6 September 2017 – Expansión
Three months after receiving the “No” decision from its creditors to its payment proposal, the real estate company Reyal Urbis is starting its liquidation process, with Sareb, the Tax Authority and several banks, such as Santander, as the main beneficiaries.
On Monday, the property developer controlled by Rafael Santamaría received the ruling from Mercantile Court number six in Madrid, ordering the launch of the liquidation phase. In this way, Reyal Urbis will star in the second largest bankruptcy in Spain’s history, with debt amounting to more than €3,500 million, exceeded only by that of Martinsa Fadesa.
This new phase will be led by the bankruptcy administrator, given that the judge is continuing to suspend the managers of the company and has ordered the termination of its corporate governance bodies.
Since its appointment as the bankruptcy administrator in February 2013, the audit firm DBO has taken care of the company’s legal proceedings. It was responsible for submitting the payment proposal prepared by the company for its creditors, which included discounts of more than 90% on its liabilities. Only 32.7% of its shareholders supported that payment plan in June, which effectively condemned the company to extinction.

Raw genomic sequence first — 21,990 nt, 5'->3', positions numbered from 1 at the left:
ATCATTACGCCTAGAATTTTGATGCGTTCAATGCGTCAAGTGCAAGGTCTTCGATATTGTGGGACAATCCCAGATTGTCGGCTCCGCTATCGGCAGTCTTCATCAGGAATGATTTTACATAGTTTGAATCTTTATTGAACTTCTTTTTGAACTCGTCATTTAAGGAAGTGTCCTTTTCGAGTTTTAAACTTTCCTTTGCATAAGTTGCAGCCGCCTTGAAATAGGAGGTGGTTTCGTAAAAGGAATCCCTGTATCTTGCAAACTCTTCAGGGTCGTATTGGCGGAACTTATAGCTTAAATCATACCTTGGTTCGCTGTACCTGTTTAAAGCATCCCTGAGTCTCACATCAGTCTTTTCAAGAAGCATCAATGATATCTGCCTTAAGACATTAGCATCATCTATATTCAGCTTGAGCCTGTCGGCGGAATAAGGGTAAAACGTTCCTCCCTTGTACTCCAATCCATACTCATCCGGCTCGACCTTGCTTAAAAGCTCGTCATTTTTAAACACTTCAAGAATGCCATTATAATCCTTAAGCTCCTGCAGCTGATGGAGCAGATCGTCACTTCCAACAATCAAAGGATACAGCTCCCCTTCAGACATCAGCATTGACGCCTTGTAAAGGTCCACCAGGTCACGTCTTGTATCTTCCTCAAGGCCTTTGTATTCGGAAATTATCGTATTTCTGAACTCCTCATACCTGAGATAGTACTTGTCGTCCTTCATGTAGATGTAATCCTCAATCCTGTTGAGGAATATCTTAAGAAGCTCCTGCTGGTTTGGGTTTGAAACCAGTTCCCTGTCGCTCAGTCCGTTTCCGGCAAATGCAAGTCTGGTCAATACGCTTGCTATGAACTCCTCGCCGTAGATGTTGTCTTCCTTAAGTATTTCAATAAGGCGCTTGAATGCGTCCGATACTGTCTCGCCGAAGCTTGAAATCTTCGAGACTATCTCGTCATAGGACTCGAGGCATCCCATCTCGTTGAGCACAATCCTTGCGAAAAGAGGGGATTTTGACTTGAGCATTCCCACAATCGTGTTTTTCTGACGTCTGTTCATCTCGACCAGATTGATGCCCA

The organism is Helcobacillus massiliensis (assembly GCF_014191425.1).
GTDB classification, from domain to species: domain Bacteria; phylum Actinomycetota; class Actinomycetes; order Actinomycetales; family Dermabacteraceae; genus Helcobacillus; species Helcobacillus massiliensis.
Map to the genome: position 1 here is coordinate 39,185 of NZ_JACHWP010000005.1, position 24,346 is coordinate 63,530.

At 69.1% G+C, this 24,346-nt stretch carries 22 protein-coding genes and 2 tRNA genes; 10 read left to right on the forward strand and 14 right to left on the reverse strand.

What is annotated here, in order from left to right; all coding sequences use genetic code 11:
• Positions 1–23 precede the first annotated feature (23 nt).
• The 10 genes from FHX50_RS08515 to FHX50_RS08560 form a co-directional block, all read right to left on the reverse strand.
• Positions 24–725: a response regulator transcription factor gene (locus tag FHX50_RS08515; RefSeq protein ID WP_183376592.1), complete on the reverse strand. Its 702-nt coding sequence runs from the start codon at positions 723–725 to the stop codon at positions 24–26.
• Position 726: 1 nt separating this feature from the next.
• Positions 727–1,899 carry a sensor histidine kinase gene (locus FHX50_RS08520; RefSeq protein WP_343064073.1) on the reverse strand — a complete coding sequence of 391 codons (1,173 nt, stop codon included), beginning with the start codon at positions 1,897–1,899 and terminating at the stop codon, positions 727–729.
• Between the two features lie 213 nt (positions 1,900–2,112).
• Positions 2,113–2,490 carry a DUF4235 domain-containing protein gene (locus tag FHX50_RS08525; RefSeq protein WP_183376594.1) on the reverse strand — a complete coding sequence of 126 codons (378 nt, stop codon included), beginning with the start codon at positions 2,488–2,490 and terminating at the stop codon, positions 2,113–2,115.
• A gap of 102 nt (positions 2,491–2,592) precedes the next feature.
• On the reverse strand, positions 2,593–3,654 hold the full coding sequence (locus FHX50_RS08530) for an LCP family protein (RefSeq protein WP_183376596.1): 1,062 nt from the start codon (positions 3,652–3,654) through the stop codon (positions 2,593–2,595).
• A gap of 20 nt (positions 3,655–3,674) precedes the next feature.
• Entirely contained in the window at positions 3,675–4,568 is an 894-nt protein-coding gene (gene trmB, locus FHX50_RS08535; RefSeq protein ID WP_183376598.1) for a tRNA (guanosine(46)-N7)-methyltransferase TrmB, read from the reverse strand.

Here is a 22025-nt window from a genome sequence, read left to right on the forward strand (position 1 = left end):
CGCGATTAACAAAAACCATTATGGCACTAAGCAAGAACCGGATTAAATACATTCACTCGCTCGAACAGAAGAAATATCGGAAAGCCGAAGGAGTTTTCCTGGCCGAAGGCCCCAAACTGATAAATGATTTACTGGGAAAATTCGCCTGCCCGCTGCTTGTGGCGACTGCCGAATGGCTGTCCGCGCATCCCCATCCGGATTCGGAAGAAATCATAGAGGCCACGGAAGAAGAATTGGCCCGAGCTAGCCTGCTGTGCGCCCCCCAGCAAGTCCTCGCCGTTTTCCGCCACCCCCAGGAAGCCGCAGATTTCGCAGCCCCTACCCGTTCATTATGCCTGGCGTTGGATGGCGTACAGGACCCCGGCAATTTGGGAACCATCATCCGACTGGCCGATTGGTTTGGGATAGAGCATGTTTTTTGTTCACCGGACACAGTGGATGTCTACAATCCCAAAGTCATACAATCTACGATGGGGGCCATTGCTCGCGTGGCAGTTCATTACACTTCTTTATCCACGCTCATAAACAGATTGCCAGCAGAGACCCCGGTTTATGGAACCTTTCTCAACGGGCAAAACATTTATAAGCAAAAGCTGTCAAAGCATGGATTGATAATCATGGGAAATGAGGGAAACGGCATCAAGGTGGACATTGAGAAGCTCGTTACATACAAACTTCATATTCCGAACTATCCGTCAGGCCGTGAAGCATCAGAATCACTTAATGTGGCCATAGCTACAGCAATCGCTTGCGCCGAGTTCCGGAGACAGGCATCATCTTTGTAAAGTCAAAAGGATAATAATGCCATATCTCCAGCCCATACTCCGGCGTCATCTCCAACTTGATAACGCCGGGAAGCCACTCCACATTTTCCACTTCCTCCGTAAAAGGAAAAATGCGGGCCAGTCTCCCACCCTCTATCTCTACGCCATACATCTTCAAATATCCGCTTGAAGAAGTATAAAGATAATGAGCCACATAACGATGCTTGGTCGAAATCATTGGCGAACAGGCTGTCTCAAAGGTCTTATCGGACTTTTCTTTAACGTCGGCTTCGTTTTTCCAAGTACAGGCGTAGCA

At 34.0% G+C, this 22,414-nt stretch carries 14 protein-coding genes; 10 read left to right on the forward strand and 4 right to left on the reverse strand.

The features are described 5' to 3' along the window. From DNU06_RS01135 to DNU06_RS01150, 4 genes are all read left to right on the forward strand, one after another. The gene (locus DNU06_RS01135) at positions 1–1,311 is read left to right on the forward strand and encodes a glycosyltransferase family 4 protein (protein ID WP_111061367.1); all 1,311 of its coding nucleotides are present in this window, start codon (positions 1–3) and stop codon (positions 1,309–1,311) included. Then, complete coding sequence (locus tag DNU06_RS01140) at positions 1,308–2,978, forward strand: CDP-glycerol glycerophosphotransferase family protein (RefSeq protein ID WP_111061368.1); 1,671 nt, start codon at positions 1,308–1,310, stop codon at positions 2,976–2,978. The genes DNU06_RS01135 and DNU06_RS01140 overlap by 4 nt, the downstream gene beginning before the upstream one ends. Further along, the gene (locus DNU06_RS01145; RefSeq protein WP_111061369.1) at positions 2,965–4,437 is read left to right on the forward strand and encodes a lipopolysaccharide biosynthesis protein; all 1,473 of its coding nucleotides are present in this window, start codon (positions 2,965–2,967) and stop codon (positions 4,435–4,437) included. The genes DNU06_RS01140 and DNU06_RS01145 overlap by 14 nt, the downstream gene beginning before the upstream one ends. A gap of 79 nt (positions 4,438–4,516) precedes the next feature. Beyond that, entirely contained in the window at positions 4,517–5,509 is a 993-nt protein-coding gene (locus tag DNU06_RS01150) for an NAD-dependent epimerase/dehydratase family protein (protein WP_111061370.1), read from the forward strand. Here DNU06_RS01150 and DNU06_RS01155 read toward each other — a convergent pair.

Now, the administrations will have to determine the best solution for the creditors, which are owed around €3,600 million, according to the most recent figures presented, whilst the company owns assets worth €1,170 million as at 31 December 2016.
The company’s assets include €188 million corresponding to properties that generate rental income and €863 million relating to around 200 finished homes and land. Specifically, Reyal Urbis owns one of the largest land portfolios in Spain, with 6.7 million m2, exceeding the large property developers such as Metrovacesa (6 million) and Neinor Homes (1.3 million).
Distributed over more than 30 cities in Spain and Portugal (the company owns assets in Lisbon and Porto), the portfolio of land and rental assets, such as the best-located hotels in the Rafael Hoteles chain, as well as its stake in the Castellana 200 retail and office complex, will be the jewels in the crown to be shared out amongst the creditors or sold to allow them to recover at least some of their investment, according to sources close to the process.
Original story: Expansión (by Rocío Ruiz)
Translation: Carmel Drake